Input data from BigQuery example

The Execute query BLOCK takes the input data from BigQuery and stores it into a variable. Next, the Model Generator prediction (online) BLOCK uses the data in this variable to make predictions. In this example, we send the results to the logs section using an Output to log BLOCK.

Set each BLOCK's properties as shown below. The chart only contains properties that need to be changed from their default value:

BLOCK Property Value
Execute Query SQL Syntax Legacy SQL
Query
SELECT
  key,
  sepal_length,
  sepal_width,
  petal_length,
  petal_width
FROM
  samples.iris_predict_data
Results variable _
Model Generator prediction (online) Model Generator Select the Model Generator that will be used to make predictions.
Input variable _
Output variable

_

We're using the same variable, _, as the input data for convenience. By doing this, the results data will overwrite the input data.

Output to log Variable to output _

Once the Flow is ready, save and execute the Flow by clicking the button from the Start of Flow BLOCK's properties menu.

The following is a portion of the resulting log:

{
  "predictions": [
    {
      "score": [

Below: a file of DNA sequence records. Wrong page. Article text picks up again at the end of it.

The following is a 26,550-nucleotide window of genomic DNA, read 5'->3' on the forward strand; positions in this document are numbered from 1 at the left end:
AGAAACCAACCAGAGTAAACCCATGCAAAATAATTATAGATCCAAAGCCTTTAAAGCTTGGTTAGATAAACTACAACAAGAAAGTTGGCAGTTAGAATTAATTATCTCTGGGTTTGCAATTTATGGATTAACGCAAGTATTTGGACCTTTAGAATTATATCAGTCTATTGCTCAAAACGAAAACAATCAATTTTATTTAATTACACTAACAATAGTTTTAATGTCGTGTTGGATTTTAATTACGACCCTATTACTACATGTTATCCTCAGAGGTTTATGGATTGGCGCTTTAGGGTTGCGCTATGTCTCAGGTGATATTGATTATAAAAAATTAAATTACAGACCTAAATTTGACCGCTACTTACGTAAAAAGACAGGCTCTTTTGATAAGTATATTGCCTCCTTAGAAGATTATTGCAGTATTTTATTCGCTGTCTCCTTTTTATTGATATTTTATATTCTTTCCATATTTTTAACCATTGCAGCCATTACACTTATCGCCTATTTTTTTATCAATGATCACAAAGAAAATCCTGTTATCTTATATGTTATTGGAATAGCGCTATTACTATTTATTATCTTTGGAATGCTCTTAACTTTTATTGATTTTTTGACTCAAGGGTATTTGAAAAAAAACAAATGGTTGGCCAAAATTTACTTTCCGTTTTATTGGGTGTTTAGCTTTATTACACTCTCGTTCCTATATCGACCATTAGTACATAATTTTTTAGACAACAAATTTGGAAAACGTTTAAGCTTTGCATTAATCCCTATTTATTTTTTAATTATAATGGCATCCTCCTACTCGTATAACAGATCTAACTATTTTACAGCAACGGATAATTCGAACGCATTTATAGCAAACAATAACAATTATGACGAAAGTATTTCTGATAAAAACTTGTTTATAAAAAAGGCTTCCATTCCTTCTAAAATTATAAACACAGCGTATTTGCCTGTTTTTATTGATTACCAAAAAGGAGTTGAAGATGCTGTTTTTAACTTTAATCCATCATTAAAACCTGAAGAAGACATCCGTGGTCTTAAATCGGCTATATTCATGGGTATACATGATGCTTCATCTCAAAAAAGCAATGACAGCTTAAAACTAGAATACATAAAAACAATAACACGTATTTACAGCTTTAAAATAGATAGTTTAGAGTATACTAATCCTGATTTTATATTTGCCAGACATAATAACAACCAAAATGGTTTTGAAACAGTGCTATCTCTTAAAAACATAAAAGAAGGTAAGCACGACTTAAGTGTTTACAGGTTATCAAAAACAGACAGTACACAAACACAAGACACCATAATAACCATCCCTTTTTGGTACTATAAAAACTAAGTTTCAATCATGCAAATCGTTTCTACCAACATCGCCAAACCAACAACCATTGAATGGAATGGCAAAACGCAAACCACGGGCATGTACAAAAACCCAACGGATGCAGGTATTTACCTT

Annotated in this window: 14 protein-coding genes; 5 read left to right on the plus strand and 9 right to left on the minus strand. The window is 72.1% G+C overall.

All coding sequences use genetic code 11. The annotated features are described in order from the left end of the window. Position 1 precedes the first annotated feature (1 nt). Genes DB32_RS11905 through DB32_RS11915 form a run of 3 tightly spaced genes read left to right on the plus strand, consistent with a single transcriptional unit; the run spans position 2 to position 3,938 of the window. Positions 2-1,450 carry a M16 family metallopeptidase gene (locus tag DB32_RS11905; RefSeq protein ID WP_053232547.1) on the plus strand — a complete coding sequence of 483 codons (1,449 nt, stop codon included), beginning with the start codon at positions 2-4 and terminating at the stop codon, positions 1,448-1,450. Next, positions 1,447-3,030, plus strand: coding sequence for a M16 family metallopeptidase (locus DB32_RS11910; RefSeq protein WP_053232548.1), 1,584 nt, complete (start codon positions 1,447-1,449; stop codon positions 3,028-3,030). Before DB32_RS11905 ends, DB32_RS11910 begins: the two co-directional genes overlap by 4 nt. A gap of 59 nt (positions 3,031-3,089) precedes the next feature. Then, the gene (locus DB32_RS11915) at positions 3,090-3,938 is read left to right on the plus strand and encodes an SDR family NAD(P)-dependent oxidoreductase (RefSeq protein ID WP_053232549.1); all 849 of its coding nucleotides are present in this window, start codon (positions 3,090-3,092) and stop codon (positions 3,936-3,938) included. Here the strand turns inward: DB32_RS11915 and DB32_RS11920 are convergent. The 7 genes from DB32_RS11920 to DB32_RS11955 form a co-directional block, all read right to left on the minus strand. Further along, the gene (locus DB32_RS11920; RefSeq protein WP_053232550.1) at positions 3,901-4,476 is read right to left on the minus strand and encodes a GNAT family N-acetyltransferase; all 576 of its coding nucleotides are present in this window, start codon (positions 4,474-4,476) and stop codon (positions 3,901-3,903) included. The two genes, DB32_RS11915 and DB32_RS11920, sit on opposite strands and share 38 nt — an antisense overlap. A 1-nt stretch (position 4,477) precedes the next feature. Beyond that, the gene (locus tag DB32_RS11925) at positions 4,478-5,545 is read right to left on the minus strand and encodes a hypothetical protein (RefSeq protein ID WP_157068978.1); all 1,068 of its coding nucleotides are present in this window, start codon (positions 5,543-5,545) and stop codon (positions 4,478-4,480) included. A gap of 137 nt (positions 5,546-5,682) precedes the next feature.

0.017455093562602997,
        0.7145982980728149,
        0.26794660091400146
      ],
      "key": "1",
      "label": 1
    },
    {
      "score": [
        0.0007236730307340622,
        0.40548425912857056,
        0.5937920212745667
      ],
      "key": "2",
      "label": 2
    },
    {
      "score": [
        0.9445222616195679,
        0.05332513898611069,
        0.0021526541095227003
      ],
      "key": "3",
      "label": 0
    }
  ]
}

Providing input data when externally executing Flows (application/json)

This method uses input data sent when externally executing a Flow to make predictions.

External Flow execution refers to using a Web API to execute a Flow. The method for making predictions sets the Content-Type header to application/json in the HTTP request.

When externally executing a Flow, you can pass data as JSON text and set BLOCKS variables to various values from this data.

For example, you could set the variable var to the value 100 by using a request with its Content-Type header set to application/json and the body of the HTTP request set as the following JSON text: